NEW YORK ( TheStreet) -- In late August, I wrote a blog post disclosing a halving of our Apple (AAPL - Get Report) position by selling half of our shares in the iShares US DJ Technology Sector Index Fund (IYW) and replacing it with the First Trust Technology Dividend Index Fund (TDIV).
IYW had roughly a 25% weighting in AAPL and TDIV has no exposure. The ETF swap took our portfolio weight from about 4% down to 2%.
The logic behind the trade was based primarily on sentiment indicators, weighing how over-owned the stock was, the almost cultish mania surrounding the name, the difficulty most stocks have when they become the largest company in the world, other than
, and from a more technical perspective the parabolic arc of the share price during the summer.
In terms of pushback on the sale, there were a lot of negative comments on the blog post disclosing the trade and in the various places where my blog is syndicated. It was clear that people loved the stock and did not want to read something with a negative outlook on "their" stock.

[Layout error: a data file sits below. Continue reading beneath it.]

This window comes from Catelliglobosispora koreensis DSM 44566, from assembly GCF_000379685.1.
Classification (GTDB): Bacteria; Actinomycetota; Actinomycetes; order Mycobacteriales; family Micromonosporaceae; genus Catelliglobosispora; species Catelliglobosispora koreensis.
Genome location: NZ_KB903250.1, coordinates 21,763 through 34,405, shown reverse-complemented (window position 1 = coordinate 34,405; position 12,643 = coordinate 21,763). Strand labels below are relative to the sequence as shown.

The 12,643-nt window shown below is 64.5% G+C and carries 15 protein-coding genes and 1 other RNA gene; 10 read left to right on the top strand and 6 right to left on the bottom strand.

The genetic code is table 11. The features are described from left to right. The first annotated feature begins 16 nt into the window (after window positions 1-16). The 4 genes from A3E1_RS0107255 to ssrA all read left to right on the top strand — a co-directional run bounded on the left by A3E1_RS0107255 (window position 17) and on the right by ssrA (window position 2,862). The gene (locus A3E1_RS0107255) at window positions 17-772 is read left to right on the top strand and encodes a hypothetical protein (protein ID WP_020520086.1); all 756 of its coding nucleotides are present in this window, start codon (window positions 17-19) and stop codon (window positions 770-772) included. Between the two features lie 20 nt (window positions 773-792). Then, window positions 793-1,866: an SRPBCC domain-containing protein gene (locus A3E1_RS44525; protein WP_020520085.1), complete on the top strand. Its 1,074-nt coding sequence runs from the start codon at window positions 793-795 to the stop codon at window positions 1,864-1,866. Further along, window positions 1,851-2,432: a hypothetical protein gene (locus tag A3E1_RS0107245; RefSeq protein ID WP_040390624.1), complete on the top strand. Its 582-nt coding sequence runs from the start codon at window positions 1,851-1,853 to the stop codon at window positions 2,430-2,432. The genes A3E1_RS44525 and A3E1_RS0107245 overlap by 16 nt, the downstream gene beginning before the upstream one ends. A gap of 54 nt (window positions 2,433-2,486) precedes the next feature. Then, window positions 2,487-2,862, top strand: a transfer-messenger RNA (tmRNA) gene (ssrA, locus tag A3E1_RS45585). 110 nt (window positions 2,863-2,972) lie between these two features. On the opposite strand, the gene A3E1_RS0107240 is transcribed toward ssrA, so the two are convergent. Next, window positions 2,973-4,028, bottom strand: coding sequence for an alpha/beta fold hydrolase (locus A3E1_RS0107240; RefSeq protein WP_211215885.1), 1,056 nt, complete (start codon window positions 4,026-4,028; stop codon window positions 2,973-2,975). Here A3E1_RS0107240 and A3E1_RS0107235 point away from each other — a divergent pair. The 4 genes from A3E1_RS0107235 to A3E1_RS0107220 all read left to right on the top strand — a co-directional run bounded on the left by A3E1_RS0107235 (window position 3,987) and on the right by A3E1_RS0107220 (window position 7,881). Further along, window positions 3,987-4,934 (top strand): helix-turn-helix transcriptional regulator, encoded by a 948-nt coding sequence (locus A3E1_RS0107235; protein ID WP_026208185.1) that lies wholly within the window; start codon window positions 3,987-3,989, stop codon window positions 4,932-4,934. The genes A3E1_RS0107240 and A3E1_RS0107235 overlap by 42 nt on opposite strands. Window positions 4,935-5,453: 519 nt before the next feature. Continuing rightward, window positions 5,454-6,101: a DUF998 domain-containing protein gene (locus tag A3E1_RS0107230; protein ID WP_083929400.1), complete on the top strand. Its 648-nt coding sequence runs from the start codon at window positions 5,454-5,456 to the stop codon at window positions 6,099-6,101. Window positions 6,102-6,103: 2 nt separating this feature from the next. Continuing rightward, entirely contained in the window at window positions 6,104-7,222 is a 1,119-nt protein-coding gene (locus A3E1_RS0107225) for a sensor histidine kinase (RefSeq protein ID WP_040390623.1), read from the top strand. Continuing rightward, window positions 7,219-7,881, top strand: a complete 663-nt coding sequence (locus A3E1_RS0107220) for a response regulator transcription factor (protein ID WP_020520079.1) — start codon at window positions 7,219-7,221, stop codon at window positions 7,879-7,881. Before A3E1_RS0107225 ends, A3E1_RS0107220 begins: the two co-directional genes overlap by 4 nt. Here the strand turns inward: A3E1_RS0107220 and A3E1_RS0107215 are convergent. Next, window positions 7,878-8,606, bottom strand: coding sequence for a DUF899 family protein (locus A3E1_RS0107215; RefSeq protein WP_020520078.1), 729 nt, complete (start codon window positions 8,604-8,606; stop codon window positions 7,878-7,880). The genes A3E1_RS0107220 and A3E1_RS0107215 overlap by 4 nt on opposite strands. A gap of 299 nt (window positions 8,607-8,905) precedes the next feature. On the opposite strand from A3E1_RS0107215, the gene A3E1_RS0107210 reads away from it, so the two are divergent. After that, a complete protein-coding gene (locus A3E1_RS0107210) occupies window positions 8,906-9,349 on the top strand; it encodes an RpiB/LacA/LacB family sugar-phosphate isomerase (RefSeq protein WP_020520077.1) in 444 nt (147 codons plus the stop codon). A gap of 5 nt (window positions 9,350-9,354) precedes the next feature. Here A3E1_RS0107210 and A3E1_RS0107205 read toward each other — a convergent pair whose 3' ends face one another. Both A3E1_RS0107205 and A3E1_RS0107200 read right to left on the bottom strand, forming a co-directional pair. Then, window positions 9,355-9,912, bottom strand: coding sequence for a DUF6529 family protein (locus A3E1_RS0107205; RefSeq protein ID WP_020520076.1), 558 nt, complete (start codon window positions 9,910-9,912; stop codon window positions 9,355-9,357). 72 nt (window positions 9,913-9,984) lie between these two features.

Since then, the sentiment toward the stock has turned around completely and the stock has dropped approximately 20% from its $705 high in September.
With the stock down about 20% and sentiment having turned, we bought back the 2% we sold in August for the separate accounts we manage and for the
AdvisorShares Global Alpha & Beta ETF
that our firm subadvises.
On this go around we simply bought the stock directly as opposed to undoing the ETF swap from August. I had hoped I would get a chance to buy the stock if it ended up falling and that is how it played out.
Buying AAPL the day after the election during something of a panic will either turn out to be a good trade or not. With the sale, there was no expectation of top ticking it. With the buy Wednesday, there is no expectation of bottom ticking it.
The company was a world-class company with products that inspire almost cultish devotion when we reduced our position and is a world-class company today even having dropped 20%. It is logical to expect pushback on buying when sentiment has turned, and the period after a stock has fallen out of favor is often a good time to buy.
The point here is not necessarily about whether to buy Apple or not but to understand that on the way up, when things can't get better, it is probably a good time to sell or at least reduce a position. Conversely a 20% decline in a month or two without meaningful changes to the fundamentals is probably a good time to buy.
At the time of publication, the author had AAPL and IYW as client holdings. RRGR was a client and personal holding.
This article is commentary by an independent contributor, separate from TheStreet's regular news coverage.